Being a first-time buyer can be a scary process but we have the caring hand to help you on your journey.
We have you covered for all the stages on your journey to becoming a home owner.
Buying a house is, for most, the single biggest financial commitment you will make in your lifetime. It’s a big step and is the one of the most stressful things you will ever do.
How do I get on the property ladder?
This is the most common question I am asked by first time buyers. Most people know that you need a deposit, but how much is enough? Where can it come from?
The minimum deposit you will need depends on what you can borrow and what type of property you are buying.
Aim for 5% as a minimum. It must be from your personal savings and you must be able to show the deposit being built up on your bank statements.
Use a savings account or ISA to keep the money separate from your day-to-day spending.
Check out our blog with handy tips on how to save for a deposit.
If you are lucky enough to have family who are willing to give you your deposit, this is classed as a gifted deposit. As with your own deposit, you will have to show the funds being built up in the bank account.
The donor will have to sign to say the money is a gift and that they have no financial interest in the property.
Once you know what level of deposit you have available, it is time to speak to us. We can let you know based on your income how much a mortgage lender will lend to you. We will search our panel of over 155 lenders to find the lender that will provide you with the most money at the lowest rates.
We then supply you with a document that is called a ”Decision in Principle” or sometimes known as an ”Agreement in Principle”. We will approach the lender, provide them with some information regarding you, your income, credit commitments and your required loan amount. The lender assesses this information and performs a soft credit search on you. If they are happy, they produce the Decision in Principle confirming how much they will be willing to lend you.
Once you have the Decision in Principle, you can contact estate agents to arrange viewings on properties. You will also be able to make a formal offer on your first home. When this is accepted, we get the ball rolling for the formal mortgage application to the lender.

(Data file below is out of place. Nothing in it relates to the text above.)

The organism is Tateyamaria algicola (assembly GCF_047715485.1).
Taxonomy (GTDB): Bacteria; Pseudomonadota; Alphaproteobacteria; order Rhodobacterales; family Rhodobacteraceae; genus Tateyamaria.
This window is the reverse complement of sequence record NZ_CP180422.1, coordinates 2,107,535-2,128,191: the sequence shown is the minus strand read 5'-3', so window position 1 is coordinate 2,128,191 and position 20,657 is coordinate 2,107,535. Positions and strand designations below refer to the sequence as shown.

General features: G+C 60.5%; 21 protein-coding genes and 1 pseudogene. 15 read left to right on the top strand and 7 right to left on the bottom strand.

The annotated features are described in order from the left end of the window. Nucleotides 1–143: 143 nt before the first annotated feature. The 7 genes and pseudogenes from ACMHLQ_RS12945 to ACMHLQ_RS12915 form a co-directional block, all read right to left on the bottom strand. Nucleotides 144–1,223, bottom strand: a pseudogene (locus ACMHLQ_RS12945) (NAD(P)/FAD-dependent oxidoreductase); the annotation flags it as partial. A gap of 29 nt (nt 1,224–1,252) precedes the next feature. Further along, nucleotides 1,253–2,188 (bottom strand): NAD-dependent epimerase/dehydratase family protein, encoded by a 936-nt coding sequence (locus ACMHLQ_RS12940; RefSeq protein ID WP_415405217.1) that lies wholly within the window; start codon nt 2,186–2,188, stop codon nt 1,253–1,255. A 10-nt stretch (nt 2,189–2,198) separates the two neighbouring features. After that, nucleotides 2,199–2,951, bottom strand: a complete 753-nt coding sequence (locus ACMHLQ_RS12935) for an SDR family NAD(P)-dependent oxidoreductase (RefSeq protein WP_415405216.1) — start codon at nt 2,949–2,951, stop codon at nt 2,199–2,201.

The Prudential Regulation Authority and the Financial Conduct Authority who oversee all the mortgage lenders and mortgage brokers request that thorough checks are carried out on all applicants. This is to help protect people who are taking on a mortgage and also to help protect the lenders so that another financial crash doesn’t happen (OK, no one can guarantee that, but better checks is helping prevent one!).
As a minimum all applicants will have to provide the following:
- Photo identification – valid and in date passport, national ID card, UK issued photocard driving licence, firearms licence, military ID.
- Proof of address – a utility bill dated within the last three months (must be a gas, electricity, council tax bill or water bill), photocard driving licence (if not used for photo ID), bank statement dated within the last three months.
- Three months bank statements for all bank accounts – this is for Anti Money Laundering policies. How your bank account is conducted can show a lot to a lender and broker about the type of borrower you might be.
- Credit report – I always request this from my clients as this shows up all the information I need to find you the right lender.
I always recommend signing up for a free 30-day trial to Check My File*. It shows all three credit referencing agencies in one place. It’s £14.99 a month after the free trial, but you can cancel your subscription at anytime. *Affiliate link*
You need to be able to prove your income and depending on whether you are self-employed or employed will depend on what documents the lender will ask for.
- Latest 3 months payslips
- Latest 13 weeks payslips for weekly paid
- Latest P60
- Employment contract
- Letter from HR confirming details of your employment*
- Latest 3 years SA302s
- Latest 3 years Tax Year Overviews
- Latest 3 years accounts
- Accountant’s certificate*
*Some of the items a lender may request directly from your employer or accountant.